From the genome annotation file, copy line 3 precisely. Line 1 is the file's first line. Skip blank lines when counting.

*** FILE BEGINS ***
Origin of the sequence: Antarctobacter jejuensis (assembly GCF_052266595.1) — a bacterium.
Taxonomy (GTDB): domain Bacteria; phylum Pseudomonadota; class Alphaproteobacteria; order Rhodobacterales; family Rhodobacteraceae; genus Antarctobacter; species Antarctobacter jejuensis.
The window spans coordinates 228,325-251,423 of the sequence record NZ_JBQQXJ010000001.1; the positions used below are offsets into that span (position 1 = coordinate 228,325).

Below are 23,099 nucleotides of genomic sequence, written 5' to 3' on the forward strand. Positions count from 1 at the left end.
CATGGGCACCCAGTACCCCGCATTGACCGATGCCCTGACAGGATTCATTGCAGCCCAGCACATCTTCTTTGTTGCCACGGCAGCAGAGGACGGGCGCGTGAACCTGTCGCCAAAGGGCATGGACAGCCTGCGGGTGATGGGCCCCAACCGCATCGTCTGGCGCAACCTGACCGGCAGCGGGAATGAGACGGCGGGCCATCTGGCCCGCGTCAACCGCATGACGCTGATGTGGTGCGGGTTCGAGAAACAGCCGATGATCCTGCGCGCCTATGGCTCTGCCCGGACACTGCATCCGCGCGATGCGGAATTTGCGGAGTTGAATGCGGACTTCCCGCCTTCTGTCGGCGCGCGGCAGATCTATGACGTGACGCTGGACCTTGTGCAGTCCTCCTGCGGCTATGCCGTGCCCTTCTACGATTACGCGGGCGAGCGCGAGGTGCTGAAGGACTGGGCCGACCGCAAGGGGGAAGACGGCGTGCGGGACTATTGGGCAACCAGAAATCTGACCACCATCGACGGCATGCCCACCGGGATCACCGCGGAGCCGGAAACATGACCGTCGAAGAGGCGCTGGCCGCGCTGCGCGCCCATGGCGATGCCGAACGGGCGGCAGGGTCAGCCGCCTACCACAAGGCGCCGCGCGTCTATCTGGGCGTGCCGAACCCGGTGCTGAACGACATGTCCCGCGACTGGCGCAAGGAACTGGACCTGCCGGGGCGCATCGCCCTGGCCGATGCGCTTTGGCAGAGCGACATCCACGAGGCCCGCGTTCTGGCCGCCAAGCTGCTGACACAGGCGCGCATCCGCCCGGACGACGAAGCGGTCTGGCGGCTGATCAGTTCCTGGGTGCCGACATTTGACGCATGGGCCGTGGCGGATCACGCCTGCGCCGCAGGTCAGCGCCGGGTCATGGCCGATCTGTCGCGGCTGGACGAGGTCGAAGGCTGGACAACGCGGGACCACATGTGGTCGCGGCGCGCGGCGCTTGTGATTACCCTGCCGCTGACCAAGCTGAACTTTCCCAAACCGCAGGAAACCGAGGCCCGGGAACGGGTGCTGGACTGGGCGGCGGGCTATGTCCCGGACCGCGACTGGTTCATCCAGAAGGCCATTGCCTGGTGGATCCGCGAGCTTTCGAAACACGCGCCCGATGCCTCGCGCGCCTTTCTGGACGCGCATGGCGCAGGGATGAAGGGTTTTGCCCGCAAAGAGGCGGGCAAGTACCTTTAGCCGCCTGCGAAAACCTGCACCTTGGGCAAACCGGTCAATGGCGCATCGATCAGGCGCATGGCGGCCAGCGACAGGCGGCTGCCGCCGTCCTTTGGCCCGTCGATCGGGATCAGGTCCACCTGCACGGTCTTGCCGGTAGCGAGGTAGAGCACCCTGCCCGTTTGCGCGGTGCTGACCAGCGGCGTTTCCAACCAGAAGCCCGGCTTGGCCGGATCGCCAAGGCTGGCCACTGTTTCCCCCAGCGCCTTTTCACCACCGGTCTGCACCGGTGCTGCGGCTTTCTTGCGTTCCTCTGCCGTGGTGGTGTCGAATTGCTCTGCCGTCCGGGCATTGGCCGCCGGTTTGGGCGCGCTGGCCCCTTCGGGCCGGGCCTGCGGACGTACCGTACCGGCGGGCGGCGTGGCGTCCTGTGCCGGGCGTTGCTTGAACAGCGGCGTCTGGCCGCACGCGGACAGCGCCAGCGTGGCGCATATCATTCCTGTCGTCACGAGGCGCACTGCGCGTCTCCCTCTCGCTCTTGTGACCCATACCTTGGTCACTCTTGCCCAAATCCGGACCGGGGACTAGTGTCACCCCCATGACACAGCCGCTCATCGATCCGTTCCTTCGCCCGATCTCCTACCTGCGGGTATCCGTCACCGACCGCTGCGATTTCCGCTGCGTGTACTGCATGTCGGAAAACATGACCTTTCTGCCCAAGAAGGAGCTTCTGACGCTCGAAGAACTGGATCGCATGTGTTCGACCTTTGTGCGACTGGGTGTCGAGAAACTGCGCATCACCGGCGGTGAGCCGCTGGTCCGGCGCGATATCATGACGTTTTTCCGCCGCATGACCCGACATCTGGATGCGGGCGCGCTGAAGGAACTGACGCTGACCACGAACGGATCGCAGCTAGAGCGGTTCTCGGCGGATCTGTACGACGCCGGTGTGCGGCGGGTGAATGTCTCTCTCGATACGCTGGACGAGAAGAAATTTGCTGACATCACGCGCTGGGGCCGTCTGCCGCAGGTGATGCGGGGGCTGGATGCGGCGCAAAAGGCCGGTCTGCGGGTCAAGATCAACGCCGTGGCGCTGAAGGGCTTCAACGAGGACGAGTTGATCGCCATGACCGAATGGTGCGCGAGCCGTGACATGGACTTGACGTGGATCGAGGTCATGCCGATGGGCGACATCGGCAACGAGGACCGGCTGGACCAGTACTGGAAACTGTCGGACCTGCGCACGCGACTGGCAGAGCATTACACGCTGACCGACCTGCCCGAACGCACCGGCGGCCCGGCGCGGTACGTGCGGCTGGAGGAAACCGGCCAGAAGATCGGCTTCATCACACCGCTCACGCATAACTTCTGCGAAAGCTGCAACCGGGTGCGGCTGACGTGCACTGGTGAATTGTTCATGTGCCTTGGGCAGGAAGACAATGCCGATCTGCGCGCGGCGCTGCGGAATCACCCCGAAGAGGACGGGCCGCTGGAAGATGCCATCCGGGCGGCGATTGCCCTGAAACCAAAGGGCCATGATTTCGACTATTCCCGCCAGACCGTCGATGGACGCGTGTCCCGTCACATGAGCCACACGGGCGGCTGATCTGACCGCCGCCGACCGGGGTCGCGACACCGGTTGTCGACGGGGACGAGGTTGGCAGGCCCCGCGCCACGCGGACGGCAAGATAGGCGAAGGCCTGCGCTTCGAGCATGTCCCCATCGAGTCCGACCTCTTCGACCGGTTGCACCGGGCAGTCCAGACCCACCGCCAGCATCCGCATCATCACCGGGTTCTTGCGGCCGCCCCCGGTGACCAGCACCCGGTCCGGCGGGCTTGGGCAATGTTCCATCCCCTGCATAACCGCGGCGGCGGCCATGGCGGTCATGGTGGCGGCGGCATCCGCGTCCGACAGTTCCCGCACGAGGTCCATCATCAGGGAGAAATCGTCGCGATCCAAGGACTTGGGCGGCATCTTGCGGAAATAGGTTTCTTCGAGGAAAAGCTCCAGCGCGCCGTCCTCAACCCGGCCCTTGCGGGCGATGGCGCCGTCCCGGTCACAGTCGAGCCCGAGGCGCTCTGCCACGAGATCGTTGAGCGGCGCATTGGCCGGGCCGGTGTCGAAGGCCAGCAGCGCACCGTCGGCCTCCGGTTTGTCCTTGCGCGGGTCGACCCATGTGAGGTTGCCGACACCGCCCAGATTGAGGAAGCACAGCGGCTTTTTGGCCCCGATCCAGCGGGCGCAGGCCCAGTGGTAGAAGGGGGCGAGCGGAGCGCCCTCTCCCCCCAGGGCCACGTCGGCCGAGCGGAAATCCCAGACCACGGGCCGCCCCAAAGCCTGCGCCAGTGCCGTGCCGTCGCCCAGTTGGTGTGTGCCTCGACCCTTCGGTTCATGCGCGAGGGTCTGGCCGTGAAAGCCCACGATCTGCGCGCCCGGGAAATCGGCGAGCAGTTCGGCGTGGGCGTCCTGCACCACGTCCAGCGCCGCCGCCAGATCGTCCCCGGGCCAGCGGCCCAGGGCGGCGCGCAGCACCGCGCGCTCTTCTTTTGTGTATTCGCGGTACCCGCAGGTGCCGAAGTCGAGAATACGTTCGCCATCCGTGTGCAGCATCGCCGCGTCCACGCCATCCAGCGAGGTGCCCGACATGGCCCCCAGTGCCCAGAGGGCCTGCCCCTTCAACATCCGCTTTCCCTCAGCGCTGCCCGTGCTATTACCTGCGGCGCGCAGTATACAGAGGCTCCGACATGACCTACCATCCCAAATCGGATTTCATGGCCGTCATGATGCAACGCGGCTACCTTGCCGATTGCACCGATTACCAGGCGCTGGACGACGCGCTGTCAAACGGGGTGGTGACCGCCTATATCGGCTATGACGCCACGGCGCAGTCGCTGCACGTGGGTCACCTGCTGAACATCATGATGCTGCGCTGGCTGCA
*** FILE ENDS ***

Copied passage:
The window spans coordinates 228,325-251,423 of the sequence record NZ_JBQQXJ010000001.1; the positions used below are offsets into that span (position 1 = coordinate 228,325).